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Wolff, R. L.; Hazard, H. W. (ed.) / Volume II: The later Crusades, 1189-1311
(1969)

XVI: The Crusader states, 1243-1291,   pp. 556-598 PDF (13.9 MB)


Page 594

594 A HISTORY OF THE CRUSADES 
appeal that the pope sent out after hearing John of Grailly's tale came from
a rabble of peasants and unemployed townsfolk from Lombardy and Tuscany,
men eager to find adventure and loot and the reward of spiritual merit. The
pope had little confidence in them, but he put them under the command of
Bernard, the refugee bishop of Tripoli, who, he hoped, would keep them under
restraint. These reinforcements arrived at Acre in August 1290.91 
 The truce between the sultan and king Henry had restored confidence at Acre.
There was a good harvest that year in Syria. Trade was booming, and Acre
was full of merchants from the interior. But the arrival of the Italian crusaders
at once caused trouble. They were drunken, disorderly, and irrepressible.
One day at the end of August a riot started between them and some Moslem
merchants. Soon the Italians were rushing wildly through the streets of Acre
slaughtering everyone that they saw who wore a beard or eastern dress. Many
local Christians perished along with the Moslems. The barons and the knights
of the military orders were horrified. They managed to give refuge to a few
Moslems within the castle, and eventually stilled the riot and arrested the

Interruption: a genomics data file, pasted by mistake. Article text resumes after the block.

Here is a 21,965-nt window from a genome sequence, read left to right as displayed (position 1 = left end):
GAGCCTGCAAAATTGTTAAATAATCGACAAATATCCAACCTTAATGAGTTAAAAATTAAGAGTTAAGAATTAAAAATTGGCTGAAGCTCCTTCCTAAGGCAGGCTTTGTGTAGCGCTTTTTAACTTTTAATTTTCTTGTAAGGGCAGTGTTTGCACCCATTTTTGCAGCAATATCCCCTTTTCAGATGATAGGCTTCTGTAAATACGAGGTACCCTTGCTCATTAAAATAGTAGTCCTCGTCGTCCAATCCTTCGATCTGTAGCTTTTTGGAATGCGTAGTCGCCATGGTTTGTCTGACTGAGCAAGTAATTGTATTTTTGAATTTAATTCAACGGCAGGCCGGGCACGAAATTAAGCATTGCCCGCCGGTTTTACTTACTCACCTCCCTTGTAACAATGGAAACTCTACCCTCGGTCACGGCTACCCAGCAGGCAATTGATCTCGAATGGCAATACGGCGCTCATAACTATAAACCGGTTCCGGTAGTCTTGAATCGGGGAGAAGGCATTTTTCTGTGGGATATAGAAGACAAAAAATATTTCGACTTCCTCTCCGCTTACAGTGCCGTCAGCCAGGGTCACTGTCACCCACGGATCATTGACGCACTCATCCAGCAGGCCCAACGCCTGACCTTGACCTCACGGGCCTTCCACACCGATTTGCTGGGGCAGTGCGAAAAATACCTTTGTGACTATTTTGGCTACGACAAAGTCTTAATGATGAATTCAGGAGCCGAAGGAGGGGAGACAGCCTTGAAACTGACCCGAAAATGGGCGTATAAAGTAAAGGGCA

ringleaders. 
 When Kalavun heard of the massacre, he decided that the time had come to
eradicate the Franks. The government at Acre hastened to send him apologies.
He replied with an embassy demanding that the ringleaders should be handed
over to him. The bailie Amairic called a council, at which William of the
Temple suggested that all the criminals in the jails of Acre should be sent
to Cairo as being the guilty men. But no one else supported a proposal to
send Christians to certain death. Instead, there was an attempt to persuade
the ambassadors that Moslem merchants had started the riot. Receiving no
satisfaction from Acre, Kalavun consulted his qadis, who told him that he
would be justified in breaking the truce. He gathered together his army.
 Once again Templar agents at the Mamluk court warned William of Beaujeu,
who sent a personal envoy to Cairo. Kalavun offered to spare Acre in return
for as many Venetian sequins as the city had inhabitants. But when William
put this proposal before the high court, it was scornfully rejected, and
he himself was insulted as a traitor.92 
 91 Gestes des Chiprois, 480 (pp. 804-805); Dandolo, Chronicon wnetum, p.
402; Sanudo, Liber secretorum, p. 229; Amadi, Chronique, pp. 2 18—219.
 92 Gestes des Chiprois, 480—48 1 (pp. 805—806); Amadi, Chronique,
p. 219; Bustron, Chro nique de l'Ile de C4ypre, ed. Mas Latrie, p. 1 18;
al-Maqrizi, Al-khitat, II, i, 109; Mubi-ad-DIn, Strat al-malik az-Zãhir
(Michaud, Bibliotheque, IV), pp. 567-568; Ludoif of Suchem, Description of
the Holy Land (tr. Stewart, Palestine Pilgrims' Text Society, XII), pp. 54—56.


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